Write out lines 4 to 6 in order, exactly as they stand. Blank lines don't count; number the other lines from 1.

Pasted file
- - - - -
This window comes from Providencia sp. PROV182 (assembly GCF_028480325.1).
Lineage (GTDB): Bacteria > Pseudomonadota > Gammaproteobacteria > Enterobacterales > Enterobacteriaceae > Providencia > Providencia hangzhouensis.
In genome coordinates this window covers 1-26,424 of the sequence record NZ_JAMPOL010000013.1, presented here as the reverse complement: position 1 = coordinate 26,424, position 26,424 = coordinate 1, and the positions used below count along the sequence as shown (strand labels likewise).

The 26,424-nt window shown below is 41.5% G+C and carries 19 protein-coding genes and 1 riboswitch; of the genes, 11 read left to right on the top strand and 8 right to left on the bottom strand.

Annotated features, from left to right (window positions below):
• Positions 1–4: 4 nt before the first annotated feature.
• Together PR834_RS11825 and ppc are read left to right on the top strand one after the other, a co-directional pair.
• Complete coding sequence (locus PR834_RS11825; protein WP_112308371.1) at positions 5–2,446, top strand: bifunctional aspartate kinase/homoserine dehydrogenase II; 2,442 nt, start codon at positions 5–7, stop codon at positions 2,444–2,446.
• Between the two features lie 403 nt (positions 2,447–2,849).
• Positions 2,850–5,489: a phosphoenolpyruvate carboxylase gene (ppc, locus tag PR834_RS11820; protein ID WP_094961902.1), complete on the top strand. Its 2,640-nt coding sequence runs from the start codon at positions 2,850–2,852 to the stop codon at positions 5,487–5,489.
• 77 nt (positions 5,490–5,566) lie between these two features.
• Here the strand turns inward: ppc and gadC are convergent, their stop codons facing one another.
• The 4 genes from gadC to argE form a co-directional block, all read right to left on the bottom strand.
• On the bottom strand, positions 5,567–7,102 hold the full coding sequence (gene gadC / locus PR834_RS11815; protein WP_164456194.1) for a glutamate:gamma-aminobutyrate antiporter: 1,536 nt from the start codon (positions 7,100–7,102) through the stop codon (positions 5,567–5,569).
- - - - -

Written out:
The 26,424-nt window shown below is 41.5% G+C and carries 19 protein-coding genes and 1 riboswitch; of the genes, 11 read left to right on the top strand and 8 right to left on the bottom strand.

Annotated features, from left to right (window positions below):
• Positions 1–4: 4 nt before the first annotated feature.